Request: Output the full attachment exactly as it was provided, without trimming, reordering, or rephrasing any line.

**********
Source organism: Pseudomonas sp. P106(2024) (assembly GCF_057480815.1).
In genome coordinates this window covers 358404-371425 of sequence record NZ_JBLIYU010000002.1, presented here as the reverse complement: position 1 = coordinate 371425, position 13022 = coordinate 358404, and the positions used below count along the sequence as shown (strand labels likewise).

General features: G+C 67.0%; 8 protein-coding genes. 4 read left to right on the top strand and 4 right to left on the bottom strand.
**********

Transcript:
Source organism: Pseudomonas sp. P106(2024) (assembly GCF_057480815.1).
In genome coordinates this window covers 358404-371425 of sequence record NZ_JBLIYU010000002.1, presented here as the reverse complement: position 1 = coordinate 371425, position 13022 = coordinate 358404, and the positions used below count along the sequence as shown (strand labels likewise).

General features: G+C 67.0%; 8 protein-coding genes. 4 read left to right on the top strand and 4 right to left on the bottom strand.